News Threat Intelligence
Companies See Business In 'Doxing' The Adversary
It's not a malware problem -- it's an adversary problem: More security firms are focusing on the people behind the keyboards in order to stymie attacks
While advanced persistent threats (APTs) have been relegated to buzzword status, the adversaries that make up the core of such threats are still around. And now, companies are focusing on selling services to analyze and identify the attackers so companies can determine the level of risk they represent.
Security firm CrowdStrike, which launched earlier this year, has made adversary assessment a core part of its services. The goal is to give defenders a better idea of what threats they need to worry about, says George Kurtz, president and CEO of security start-up CrowdStrike. With information on the adversaries and their intent, not just the programs used to attack, defenders with limited resources can deploy their defenses in much more effective ways, he says.
More Security Insights
White PapersMore >>
- Mobile Commerce: State of the Market
- Strategy: How to Conduct an Effective IT Security Risk Assessment
"Adversary assessment is not about finding some guy in China," Kurtz says. "It is linking all the [threat] information together with the end goal of being able to marshal the limited resources that you have to face the adversary coming at you, rather than sitting in the center of your castle, putting up a bigger wall, and not knowing what side the attackers are going to come from."
While perhaps 70 or 80 percent of attackers are cybercriminals, espionage is a greater worry for many companies. For those firms, finding out more about the motivations and capabilities of the groups attacking their networks and systems is important. Stopping any individual attack is meaningless because the attackers will keep trying, says Greg Hoglund, chief technology officer for ManTech CSI, a forensics and incident response firm.
"They never go away because they are the 'P' in APT," he says. "There are technical things that you can do to block them today that won't work tomorrow. The more you know about them, the more you can do to prevent their next attacks."
[ As security researchers dig deeper into the Flame targeted attack, they find that off-the-shelf techniques helped it evade detection and defenses. See How Flame Hid In Plain Sight For Years. ]
Attackers seem to have the run of companies in certain industries. When Mandiant does a threat assessment in a company, it always find that an attacker has taken control of one or more systems.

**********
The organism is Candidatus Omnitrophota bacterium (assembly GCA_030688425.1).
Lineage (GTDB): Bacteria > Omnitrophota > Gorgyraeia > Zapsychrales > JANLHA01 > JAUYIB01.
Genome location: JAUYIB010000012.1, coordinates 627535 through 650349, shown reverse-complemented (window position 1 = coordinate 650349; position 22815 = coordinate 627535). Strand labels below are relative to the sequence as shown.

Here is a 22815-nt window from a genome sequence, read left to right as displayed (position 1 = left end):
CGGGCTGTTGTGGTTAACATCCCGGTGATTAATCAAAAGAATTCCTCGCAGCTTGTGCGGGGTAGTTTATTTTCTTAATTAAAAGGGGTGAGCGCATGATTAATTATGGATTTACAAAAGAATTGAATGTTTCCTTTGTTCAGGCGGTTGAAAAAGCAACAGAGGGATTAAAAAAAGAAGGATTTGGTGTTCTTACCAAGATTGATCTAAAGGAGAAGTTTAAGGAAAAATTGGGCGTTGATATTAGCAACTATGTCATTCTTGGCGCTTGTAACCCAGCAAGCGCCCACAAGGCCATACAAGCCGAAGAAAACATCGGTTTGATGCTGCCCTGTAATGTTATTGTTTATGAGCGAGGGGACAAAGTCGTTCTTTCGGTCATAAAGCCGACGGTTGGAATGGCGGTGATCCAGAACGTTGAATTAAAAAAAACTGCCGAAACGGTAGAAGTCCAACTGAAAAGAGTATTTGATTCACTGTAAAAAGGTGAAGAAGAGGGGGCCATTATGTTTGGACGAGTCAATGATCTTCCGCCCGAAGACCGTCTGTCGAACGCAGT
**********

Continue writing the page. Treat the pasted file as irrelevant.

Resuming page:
"We may go in and the company thinks they have a Chinese problem, and they don't," says Richard Bejtlich, chief security officer for Mandiant. "But we always find something."
Different firms have different ways of measuring the groups that are targeting corporate intellectual property: Mandiant, for example, divides its known groups into 20 different profiles, while ManTech CSI identifies 18 different groups. Each group has different techniques, methods of operation, or industry targets. In both cases, the threats tracked by the companies overwhelmingly appear to be Chinese.
Yet adversary assessment is not about identifying the people behind attacks, but their motivations and their capabilities, ManTech CSI's Hoglund says.
"We have pictures of the attackers hanging on our wall; we know their names. We know were they live, and they are in China," he says. "We have a picture of the guy and there is nothing anyone can do to go get him. ... Does it really add anything to your defense? Not really."
Once a group is identified, companies can respond in different ways. The most important goal is to make the cost of attacking your company more expensive, says Dmitri Alperovitch, co-founder and chief technology officer with CrowdStrike. Companies can take legal action, pursue takedowns of the attackers' infrastructure, approach the government in the attacker's country, and -- if the adversary is working for a competitor in another country -- report the incident to the World Trade Organization.
"Once you identify the threat, then you can think about how do I raise the cost to the adversary and bring pain to the adversary," Alperovitch says.
Knowing the adversary can inform technical defenses as well, ManTech CSI's Hoglund says. The best information to have is how they are infiltrating your network, what the best intrusion-detection signatures are to detect them next time, and how to prevent them from succeeding, he says.
"You cannot think of the threat as an MD5 checksum," Hoglund says. "[CIOs] have to stop thinking of the threat as an object that they can swat away. The threat is the person making those objects."
In the end, security firms that know the rogues gallery of adversaries will be best-situated to help defend the customers, CrowdStrike's Kurtz says.
"I believe that adversary assessment is going to be the next vulnerability assessment or penetration test," he says. "People today say, 'Of course I need a pen test.' Yeah, it's fine to know all your vulnerabilities, but what you really want to know is who's in your network, what are they doing, and how do I get them out?"
Have a comment on this story? Please click "Add Your Comment" below. If you'd like to contact Dark Reading's editors directly, send us a message.